Very few university-press decisions generate much heat beyond the academic world. Yale University Press, however, has lately made headlines in The New York Times, The Boston Globe, The Washington Post, and many corners of the blogosphere. But this is the kind of publicity no publisher wants.
At issue is the press's decision to remove all the illustrations, including recent and historical images of the Prophet Muhammad, from a forthcoming book, The Cartoons That Shook the World. The move was made after the university consulted with outsiders, some of them national-security experts, who said the images could incite violence. The author, Jytte Klausen, a professor of comparative politics at Brandeis University, reluctantly agreed to the removal of the images but has made it clear in interviews that she is not happy about it.
Who's the real villain here? The press has been accused of caring more about a generalized threat than about scholarship and academic freedom. The Yale administration has been blamed for inserting itself into the press's editorial affairs. There have been cries of "follow the money" from those who believe that some potential donor brought pressure to bear on the university. (Linda K. Lorimer, a vice president and secretary of Yale, called the suggestion insulting.) It will take time to sort out answers.
But one different, and difficult, question that other scholarly publishers and authors ought to be asking is what kind of precedent Yale's decision sets. New interviews with the press director, the author, and faculty-rights advocates indicate widely split opinions. Some say this will have a chilling effect on scholarship, while others say it was a rare response to a rare situation.
Ms. Klausen's book is by all reports no polemic. It examines the controversy over the cartoons, published in the Danish newspaper Jyllands-Posten in September 2005, that set off protests and violence with their depictions of the Prophet Muhammad, among other images. Ms. Klausen is a social scientist, not an art historian, but her argument draws on visual evidence. She especially wanted to reproduce the original newspaper page with the cartoons, along with older illustrations that included a Gustave Doré engraving of the prophet's torment described in Dante's Inferno.
Ms. Klausen and her publisher probably expected that the book would attract only modest attention outside scholarly circles. Now it has become a hot item even before publication, which, by the way, has been bumped up from November to September in response to the brouhaha.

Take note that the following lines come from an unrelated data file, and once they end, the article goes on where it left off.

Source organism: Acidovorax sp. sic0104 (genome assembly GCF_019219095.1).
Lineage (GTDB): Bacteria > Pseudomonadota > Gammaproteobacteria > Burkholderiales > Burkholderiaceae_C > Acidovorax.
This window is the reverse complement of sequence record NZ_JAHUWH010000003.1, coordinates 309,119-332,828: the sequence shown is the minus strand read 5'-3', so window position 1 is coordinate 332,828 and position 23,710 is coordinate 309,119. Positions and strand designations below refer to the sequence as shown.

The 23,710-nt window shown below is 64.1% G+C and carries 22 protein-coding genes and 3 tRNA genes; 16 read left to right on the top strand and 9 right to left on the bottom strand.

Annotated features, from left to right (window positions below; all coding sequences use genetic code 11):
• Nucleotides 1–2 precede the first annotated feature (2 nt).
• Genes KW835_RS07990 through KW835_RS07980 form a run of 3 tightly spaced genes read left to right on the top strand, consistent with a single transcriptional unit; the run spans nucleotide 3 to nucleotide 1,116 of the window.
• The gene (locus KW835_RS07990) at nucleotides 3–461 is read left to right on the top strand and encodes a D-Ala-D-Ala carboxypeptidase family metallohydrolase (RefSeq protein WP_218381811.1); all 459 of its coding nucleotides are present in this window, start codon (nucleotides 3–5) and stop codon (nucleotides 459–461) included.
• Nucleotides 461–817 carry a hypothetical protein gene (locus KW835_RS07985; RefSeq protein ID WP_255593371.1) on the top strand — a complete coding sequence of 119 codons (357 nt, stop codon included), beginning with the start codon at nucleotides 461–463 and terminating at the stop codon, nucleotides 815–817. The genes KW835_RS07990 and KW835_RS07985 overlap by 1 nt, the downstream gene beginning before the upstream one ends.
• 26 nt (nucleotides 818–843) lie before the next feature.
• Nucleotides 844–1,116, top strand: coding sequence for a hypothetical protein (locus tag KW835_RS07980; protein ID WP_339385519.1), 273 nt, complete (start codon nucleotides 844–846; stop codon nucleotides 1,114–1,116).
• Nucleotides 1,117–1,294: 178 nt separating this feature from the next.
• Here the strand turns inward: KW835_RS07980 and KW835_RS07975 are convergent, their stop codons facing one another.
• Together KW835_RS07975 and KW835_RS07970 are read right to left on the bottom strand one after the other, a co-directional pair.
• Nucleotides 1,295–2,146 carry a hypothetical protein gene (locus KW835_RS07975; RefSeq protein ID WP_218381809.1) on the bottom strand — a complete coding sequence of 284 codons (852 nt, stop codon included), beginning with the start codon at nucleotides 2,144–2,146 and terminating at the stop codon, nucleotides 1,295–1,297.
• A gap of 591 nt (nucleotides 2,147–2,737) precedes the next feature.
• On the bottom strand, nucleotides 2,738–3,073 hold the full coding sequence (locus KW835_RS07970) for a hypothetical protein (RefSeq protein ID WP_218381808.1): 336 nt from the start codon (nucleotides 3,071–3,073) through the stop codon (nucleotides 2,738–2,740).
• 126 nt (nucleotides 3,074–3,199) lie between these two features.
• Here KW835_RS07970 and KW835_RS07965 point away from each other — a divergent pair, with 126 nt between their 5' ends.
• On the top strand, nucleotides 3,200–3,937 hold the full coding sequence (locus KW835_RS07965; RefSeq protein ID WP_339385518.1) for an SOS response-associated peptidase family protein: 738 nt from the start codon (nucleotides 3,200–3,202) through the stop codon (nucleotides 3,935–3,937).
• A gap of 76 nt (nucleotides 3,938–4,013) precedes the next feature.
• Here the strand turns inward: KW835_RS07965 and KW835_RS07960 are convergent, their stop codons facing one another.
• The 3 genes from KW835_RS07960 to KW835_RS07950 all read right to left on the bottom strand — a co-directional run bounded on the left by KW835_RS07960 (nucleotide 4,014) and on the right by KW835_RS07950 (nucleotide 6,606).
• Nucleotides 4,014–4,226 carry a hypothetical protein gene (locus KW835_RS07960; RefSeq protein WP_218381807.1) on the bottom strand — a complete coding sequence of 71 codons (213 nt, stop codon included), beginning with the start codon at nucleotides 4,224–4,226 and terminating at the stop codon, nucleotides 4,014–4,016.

The decision to purge the book of images, made public in a New York Times article, set off a cascading series of reactions and excoriations. The Yale press issued a written statement that explained how it had weighed the risks, asked the university for assistance, and listened to the opinions of the outside consultants whom Yale brought in. "The decision rested solely on the experts' assessments that there existed a substantial likelihood of violence that might take the lives of innocent victims," the press said.
Fear of a Precedent
The statement did not appease the critics. Commentators on the left and the right accused the press and the university of cowardice and of abandoning their duty to protect freedom of inquiry. Christopher Hitchens, in Slate, wrote that "the capitulation of Yale University Press to threats that hadn't even been made yet is the latest and perhaps the worst episode in the steady surrender to religious extremism."
The situation seems extraordinary, one in a million. But what's to prevent a publisher from deciding that it's too risky to publish other material with a history of provoking violence? Some observers wonder whether one act of pre-emptive appeasement won't lead to another, and another.
That's a point emphasized by Cary Nelson, president of the American Association of University Professors. Hours after the Times article appeared, Mr. Nelson's group took the unusual, even unprecedented step of publicly condemning the press. In a written statement, "Academic Freedom Abridged at Yale Press," Mr. Cary said that "we deplore this decision and its potential consequences."
In an interview with The Chronicle, Mr. Nelson called the press's action "fundamentally cowardly. You don't see academic books waved around in the street with large mobs protesting. It's a bridge too far to worry about that."
Asked whether we are likely to see more such episodes of what some have called self-censorship, Mr. Nelson said, "I guarantee you will," observing that text can offend, too. "That's why this is a slippery slope," he said. "If presses start chickening out on text as well, it seems we really don't have academic freedom."